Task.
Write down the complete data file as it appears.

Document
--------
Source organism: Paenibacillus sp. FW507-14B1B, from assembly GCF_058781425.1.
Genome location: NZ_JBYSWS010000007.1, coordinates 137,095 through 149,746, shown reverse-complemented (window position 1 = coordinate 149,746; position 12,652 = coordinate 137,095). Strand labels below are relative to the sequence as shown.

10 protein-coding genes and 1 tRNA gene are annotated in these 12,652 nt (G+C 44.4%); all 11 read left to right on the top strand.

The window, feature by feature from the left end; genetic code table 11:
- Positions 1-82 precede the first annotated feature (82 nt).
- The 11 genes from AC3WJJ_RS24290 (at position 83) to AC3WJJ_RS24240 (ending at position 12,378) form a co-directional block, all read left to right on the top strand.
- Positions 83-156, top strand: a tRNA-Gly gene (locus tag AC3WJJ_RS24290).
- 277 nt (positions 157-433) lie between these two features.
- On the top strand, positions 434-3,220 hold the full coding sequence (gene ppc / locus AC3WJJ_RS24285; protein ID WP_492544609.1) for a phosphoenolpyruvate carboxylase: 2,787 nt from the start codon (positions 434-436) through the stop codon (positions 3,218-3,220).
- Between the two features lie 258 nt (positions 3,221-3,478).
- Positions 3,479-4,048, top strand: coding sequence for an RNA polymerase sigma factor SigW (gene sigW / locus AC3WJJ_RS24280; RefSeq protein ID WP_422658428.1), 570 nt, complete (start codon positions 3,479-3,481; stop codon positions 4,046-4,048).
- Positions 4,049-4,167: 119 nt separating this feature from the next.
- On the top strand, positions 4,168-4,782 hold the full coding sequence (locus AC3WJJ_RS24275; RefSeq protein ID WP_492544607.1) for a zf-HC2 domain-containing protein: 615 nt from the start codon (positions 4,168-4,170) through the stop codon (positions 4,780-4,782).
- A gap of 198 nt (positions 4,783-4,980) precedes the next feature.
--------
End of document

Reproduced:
Source organism: Paenibacillus sp. FW507-14B1B, from assembly GCF_058781425.1.
Genome location: NZ_JBYSWS010000007.1, coordinates 137,095 through 149,746, shown reverse-complemented (window position 1 = coordinate 149,746; position 12,652 = coordinate 137,095). Strand labels below are relative to the sequence as shown.

10 protein-coding genes and 1 tRNA gene are annotated in these 12,652 nt (G+C 44.4%); all 11 read left to right on the top strand.

The window, feature by feature from the left end; genetic code table 11:
- Positions 1-82 precede the first annotated feature (82 nt).
- The 11 genes from AC3WJJ_RS24290 (at position 83) to AC3WJJ_RS24240 (ending at position 12,378) form a co-directional block, all read left to right on the top strand.
- Positions 83-156, top strand: a tRNA-Gly gene (locus tag AC3WJJ_RS24290).
- 277 nt (positions 157-433) lie between these two features.
- On the top strand, positions 434-3,220 hold the full coding sequence (gene ppc / locus AC3WJJ_RS24285; protein ID WP_492544609.1) for a phosphoenolpyruvate carboxylase: 2,787 nt from the start codon (positions 434-436) through the stop codon (positions 3,218-3,220).
- Between the two features lie 258 nt (positions 3,221-3,478).
- Positions 3,479-4,048, top strand: coding sequence for an RNA polymerase sigma factor SigW (gene sigW / locus AC3WJJ_RS24280; RefSeq protein ID WP_422658428.1), 570 nt, complete (start codon positions 3,479-3,481; stop codon positions 4,046-4,048).
- Positions 4,049-4,167: 119 nt separating this feature from the next.
- On the top strand, positions 4,168-4,782 hold the full coding sequence (locus AC3WJJ_RS24275; RefSeq protein ID WP_492544607.1) for a zf-HC2 domain-containing protein: 615 nt from the start codon (positions 4,168-4,170) through the stop codon (positions 4,780-4,782).
- A gap of 198 nt (positions 4,783-4,980) precedes the next feature.